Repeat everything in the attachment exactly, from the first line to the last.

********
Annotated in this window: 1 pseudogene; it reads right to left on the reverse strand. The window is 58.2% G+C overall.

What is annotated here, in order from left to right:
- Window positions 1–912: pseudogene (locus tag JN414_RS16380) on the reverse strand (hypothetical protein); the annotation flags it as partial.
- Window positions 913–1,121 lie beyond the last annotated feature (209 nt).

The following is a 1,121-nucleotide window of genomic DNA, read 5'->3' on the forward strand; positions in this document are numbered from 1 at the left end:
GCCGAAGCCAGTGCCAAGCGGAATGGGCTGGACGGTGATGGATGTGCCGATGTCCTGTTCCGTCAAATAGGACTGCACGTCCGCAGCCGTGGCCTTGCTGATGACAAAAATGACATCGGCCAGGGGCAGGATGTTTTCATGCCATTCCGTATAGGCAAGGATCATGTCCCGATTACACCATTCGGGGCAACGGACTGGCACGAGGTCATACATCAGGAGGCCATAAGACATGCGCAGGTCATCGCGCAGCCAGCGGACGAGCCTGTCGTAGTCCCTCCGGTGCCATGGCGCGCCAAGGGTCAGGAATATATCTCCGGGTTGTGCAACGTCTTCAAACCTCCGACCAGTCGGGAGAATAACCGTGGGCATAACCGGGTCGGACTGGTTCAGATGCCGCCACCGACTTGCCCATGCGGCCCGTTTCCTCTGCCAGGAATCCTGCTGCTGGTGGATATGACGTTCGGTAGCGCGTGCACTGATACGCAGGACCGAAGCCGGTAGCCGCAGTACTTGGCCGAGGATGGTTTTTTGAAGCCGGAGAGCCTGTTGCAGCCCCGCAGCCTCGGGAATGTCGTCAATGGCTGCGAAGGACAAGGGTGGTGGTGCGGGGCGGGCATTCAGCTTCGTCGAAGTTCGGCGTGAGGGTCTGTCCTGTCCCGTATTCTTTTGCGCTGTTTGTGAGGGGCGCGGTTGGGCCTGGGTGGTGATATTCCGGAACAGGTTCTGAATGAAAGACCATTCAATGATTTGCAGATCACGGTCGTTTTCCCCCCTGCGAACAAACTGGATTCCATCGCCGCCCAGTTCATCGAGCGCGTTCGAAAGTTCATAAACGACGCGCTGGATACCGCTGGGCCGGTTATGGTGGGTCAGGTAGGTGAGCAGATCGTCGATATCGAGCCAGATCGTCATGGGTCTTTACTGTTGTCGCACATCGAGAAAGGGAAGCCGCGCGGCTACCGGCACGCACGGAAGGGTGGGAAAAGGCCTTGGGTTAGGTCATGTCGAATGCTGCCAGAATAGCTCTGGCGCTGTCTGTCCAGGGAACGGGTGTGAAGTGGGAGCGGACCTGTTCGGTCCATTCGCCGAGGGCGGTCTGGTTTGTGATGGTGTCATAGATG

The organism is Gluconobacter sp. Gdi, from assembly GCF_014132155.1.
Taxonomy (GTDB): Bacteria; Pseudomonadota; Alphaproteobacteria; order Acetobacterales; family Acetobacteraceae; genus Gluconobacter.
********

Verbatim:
Annotated in this window: 1 pseudogene; it reads right to left on the reverse strand. The window is 58.2% G+C overall.

What is annotated here, in order from left to right:
- Window positions 1–912: pseudogene (locus tag JN414_RS16380) on the reverse strand (hypothetical protein); the annotation flags it as partial.
- Window positions 913–1,121 lie beyond the last annotated feature (209 nt).

The following is a 1,121-nucleotide window of genomic DNA, read 5'->3' on the forward strand; positions in this document are numbered from 1 at the left end:
GCCGAAGCCAGTGCCAAGCGGAATGGGCTGGACGGTGATGGATGTGCCGATGTCCTGTTCCGTCAAATAGGACTGCACGTCCGCAGCCGTGGCCTTGCTGATGACAAAAATGACATCGGCCAGGGGCAGGATGTTTTCATGCCATTCCGTATAGGCAAGGATCATGTCCCGATTACACCATTCGGGGCAACGGACTGGCACGAGGTCATACATCAGGAGGCCATAAGACATGCGCAGGTCATCGCGCAGCCAGCGGACGAGCCTGTCGTAGTCCCTCCGGTGCCATGGCGCGCCAAGGGTCAGGAATATATCTCCGGGTTGTGCAACGTCTTCAAACCTCCGACCAGTCGGGAGAATAACCGTGGGCATAACCGGGTCGGACTGGTTCAGATGCCGCCACCGACTTGCCCATGCGGCCCGTTTCCTCTGCCAGGAATCCTGCTGCTGGTGGATATGACGTTCGGTAGCGCGTGCACTGATACGCAGGACCGAAGCCGGTAGCCGCAGTACTTGGCCGAGGATGGTTTTTTGAAGCCGGAGAGCCTGTTGCAGCCCCGCAGCCTCGGGAATGTCGTCAATGGCTGCGAAGGACAAGGGTGGTGGTGCGGGGCGGGCATTCAGCTTCGTCGAAGTTCGGCGTGAGGGTCTGTCCTGTCCCGTATTCTTTTGCGCTGTTTGTGAGGGGCGCGGTTGGGCCTGGGTGGTGATATTCCGGAACAGGTTCTGAATGAAAGACCATTCAATGATTTGCAGATCACGGTCGTTTTCCCCCCTGCGAACAAACTGGATTCCATCGCCGCCCAGTTCATCGAGCGCGTTCGAAAGTTCATAAACGACGCGCTGGATACCGCTGGGCCGGTTATGGTGGGTCAGGTAGGTGAGCAGATCGTCGATATCGAGCCAGATCGTCATGGGTCTTTACTGTTGTCGCACATCGAGAAAGGGAAGCCGCGCGGCTACCGGCACGCACGGAAGGGTGGGAAAAGGCCTTGGGTTAGGTCATGTCGAATGCTGCCAGAATAGCTCTGGCGCTGTCTGTCCAGGGAACGGGTGTGAAGTGGGAGCGGACCTGTTCGGTCCATTCGCCGAGGGCGGTCTGGTTTGTGATGGTGTCATAGATG

The organism is Gluconobacter sp. Gdi, from assembly GCF_014132155.1.
Taxonomy (GTDB): Bacteria; Pseudomonadota; Alphaproteobacteria; order Acetobacterales; family Acetobacteraceae; genus Gluconobacter.